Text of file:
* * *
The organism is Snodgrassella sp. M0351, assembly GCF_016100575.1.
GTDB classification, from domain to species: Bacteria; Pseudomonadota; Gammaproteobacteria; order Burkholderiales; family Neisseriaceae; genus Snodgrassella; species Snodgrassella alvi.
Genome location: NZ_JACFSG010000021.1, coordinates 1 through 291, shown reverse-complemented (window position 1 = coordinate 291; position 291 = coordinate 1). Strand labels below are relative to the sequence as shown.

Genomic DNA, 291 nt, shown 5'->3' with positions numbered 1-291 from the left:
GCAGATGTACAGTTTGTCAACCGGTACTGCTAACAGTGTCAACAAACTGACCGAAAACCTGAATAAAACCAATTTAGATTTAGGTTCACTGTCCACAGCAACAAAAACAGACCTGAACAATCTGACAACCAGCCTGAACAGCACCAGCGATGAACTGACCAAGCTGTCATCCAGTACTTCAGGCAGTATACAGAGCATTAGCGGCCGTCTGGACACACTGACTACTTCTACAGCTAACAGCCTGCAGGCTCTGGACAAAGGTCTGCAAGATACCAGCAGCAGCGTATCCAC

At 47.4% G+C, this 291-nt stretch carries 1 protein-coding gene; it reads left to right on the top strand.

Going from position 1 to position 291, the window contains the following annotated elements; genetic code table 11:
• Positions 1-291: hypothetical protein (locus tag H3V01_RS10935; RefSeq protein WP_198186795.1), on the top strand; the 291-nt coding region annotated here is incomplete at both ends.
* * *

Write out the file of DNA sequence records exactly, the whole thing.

The organism is Snodgrassella sp. M0351, assembly GCF_016100575.1.
GTDB classification, from domain to species: Bacteria; Pseudomonadota; Gammaproteobacteria; order Burkholderiales; family Neisseriaceae; genus Snodgrassella; species Snodgrassella alvi.
Genome location: NZ_JACFSG010000021.1, coordinates 1 through 291, shown reverse-complemented (window position 1 = coordinate 291; position 291 = coordinate 1). Strand labels below are relative to the sequence as shown.

Genomic DNA, 291 nt, shown 5'->3' with positions numbered 1-291 from the left:
GCAGATGTACAGTTTGTCAACCGGTACTGCTAACAGTGTCAACAAACTGACCGAAAACCTGAATAAAACCAATTTAGATTTAGGTTCACTGTCCACAGCAACAAAAACAGACCTGAACAATCTGACAACCAGCCTGAACAGCACCAGCGATGAACTGACCAAGCTGTCATCCAGTACTTCAGGCAGTATACAGAGCATTAGCGGCCGTCTGGACACACTGACTACTTCTACAGCTAACAGCCTGCAGGCTCTGGACAAAGGTCTGCAAGATACCAGCAGCAGCGTATCCAC

At 47.4% G+C, this 291-nt stretch carries 1 protein-coding gene; it reads left to right on the top strand.

Going from position 1 to position 291, the window contains the following annotated elements; genetic code table 11:
• Positions 1-291: hypothetical protein (locus tag H3V01_RS10935; RefSeq protein WP_198186795.1), on the top strand; the 291-nt coding region annotated here is incomplete at both ends.